Cerebrospinal fluid drainage for thoracic and thoracoabdominal aortic aneurysm surgery

  • Review
  • Intervention

Authors


Abstract

Background

During aortic aneurysm surgery, cross-clamping can lead to inadequate blood supply to the spinal cord resulting in neurological deficit. Cerebrospinal fluid drainage (CSFD) may increase the perfusion pressure to the spinal cord and hence reduce the risk of ischaemic spinal cord injury.

Objectives

To determine the effect of CSFD during thoracic and thoracoabdominal aortic aneurysm (TAAA) surgery on the risk of developing spinal cord injury.

Search methods

The Cochrane Peripheral Vascular Diseases Group searched their Specialised Register (last searched November 2007) and the Cochrane Central Register of Controlled Trials (CENTRAL) in The Cochrane Library (Issue 4, 2007) for publications describing randomised controlled trials of cerebrospinal fluid drainage for thoracic and thoracoabdominal aortic aneurysm surgery, along with reference lists of relevant articles and recent conference proceedings.

Selection criteria

Randomised trials involving CSFD during thoracic and TAAA surgery.

Data collection and analysis

Both authors assessed the quality of trials independently. SNK extracted data and GS verified the data.

Main results

Three trials with a total of 287 participants operated on for Type I or II TAAA were included.

In the first trial of 98 participants, neurological deficits in the lower extremities occurred in 14 (30%) of CSFD group and 17 (33%) controls. The deficit was observed within 24 hours of the operation in 21 (68%), and from 3 to 22 days in 10 (32%) participants. CSFD did not have a significant benefit in preventing ischaemic injury to the spinal cord.

The second trial of 33 participants used a combination of CSFD and intrathecal papaverine. It showed a statistically significant reduction in the rate of postoperative neurological deficit (P = 0.039), compared to controls. Analysis was undertaken after only one third of the estimated sample size had entered the trial.

In the third trial TAAA repair was performed on 145 participants. CSFD was initiated during the operation and continued for 48 hours after surgery. Paraplegia or paraparesis occurred in 9 of 74 participants (12.2%) in the control group versus 2 of 82 participants (2.7%) receiving CSFD (P = 0.03). Overall, CSFD resulted in an 80% reduction in the relative risk of postoperative deficits. Meta-analysis showed an odds ratio (OR) of 0.48 (95 % confidence interval (CI) 0.25 to 0.92). For CSFD-only trials, OR was 0.57 (95% CI 0.28 to 1.17) and for intention-to-treat analysis in CSFD-only studies, the OR remained unchanged.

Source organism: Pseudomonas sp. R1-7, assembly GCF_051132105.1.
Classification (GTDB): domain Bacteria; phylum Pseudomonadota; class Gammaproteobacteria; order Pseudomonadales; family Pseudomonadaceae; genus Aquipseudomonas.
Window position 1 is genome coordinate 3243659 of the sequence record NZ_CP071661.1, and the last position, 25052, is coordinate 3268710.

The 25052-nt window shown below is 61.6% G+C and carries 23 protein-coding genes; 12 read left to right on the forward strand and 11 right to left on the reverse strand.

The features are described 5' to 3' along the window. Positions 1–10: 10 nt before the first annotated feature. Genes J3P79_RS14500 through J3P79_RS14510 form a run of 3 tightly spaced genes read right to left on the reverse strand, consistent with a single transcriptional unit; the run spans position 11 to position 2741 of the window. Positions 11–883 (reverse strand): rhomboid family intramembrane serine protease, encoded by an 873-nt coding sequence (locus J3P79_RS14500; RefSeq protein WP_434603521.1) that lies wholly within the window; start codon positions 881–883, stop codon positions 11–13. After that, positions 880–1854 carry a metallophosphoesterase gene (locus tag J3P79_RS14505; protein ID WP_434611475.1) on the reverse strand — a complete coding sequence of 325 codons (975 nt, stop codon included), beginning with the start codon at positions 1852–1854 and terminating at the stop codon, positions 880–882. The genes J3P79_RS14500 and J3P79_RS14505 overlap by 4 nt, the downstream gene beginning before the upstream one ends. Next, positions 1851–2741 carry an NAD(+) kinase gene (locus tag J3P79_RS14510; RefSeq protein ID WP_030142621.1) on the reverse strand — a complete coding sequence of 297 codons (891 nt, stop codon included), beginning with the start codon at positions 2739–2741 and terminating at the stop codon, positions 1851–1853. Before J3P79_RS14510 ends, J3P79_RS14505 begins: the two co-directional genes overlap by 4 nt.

Authors' conclusions

There are limited data supporting the role of CSFD in thoracic and thoracoabdominal aneurysm surgery for prevention of neurological injury. Further clinical and experimental studies are indicated.

Plain language summary

Cerebrospinal fluid drainage for thoracic and thoracic abdominal aortic aneurysm surgery

An aneurysm is a local bulging of a blood vessel that carries a risk of rupture. Surgery for an aortic aneurysm requires clamping the aorta, the biggest artery in the body. This reduces the supply of blood and oxygen to the spinal cord (ischaemia) and tissue damage can lead to the partial or incomplete paralysis of the lower limbs (paresis) and paraplegia (paralysis of the legs and lower part of the body). These deficits are frequently irreversible. The cerebrospinal fluid (CSF) pressure increases during clamping further decreasing the perfusion pressure of the spinal cord. As more of the blood supply to the spinal cord is interrupted, the likelihood of paraplegia is increased. Various treatments are used to reduce the ischaemic insult to the spinal cord including temporary blood shunts (such as distal atriofemoral bypass and re-connection of intercostal and lumbar vessels), pharmaceutical interventions (to protect the heart and cerebral blood vessels), epidural cooling and CSF drainage. Draining CSF from the lumbar region may lessen the CSF pressure, improve blood flow to the spinal cord and reduce the risk of ischaemic spinal cord injury.

The available evidence does not fully establish CSF drainage as a method of protection. The review authors made a thorough search of the medical literature and identified three randomized trials involving a total of 287 participants operated on for high-risk thoracoabdominal aortic aneurysms. All of the studies used CSF drainage in addition to other measures of spinal cord protection. In the first trial of 98 patients, neurological deficits in the lower extremities occurred in about one third of patients with or without drainage. The deficit was observed within 24 hours of the operation in 21 (68%), and from 3 to 22 days in 10 (32%). The second trial of 33 patients reported that a combination of CSF drainage and papaverine in the region of the spinal cord (intrathecally) reduced the rate of postoperative neurological deficit compared to controls. In the third trial involving 145 patients, drainage was begun during the operation and continued for 48 hours after surgery. Paraplegia or paraparesis occurred less with CSF drainage (2.7% of patients with drainage versus 12.2% in the control group).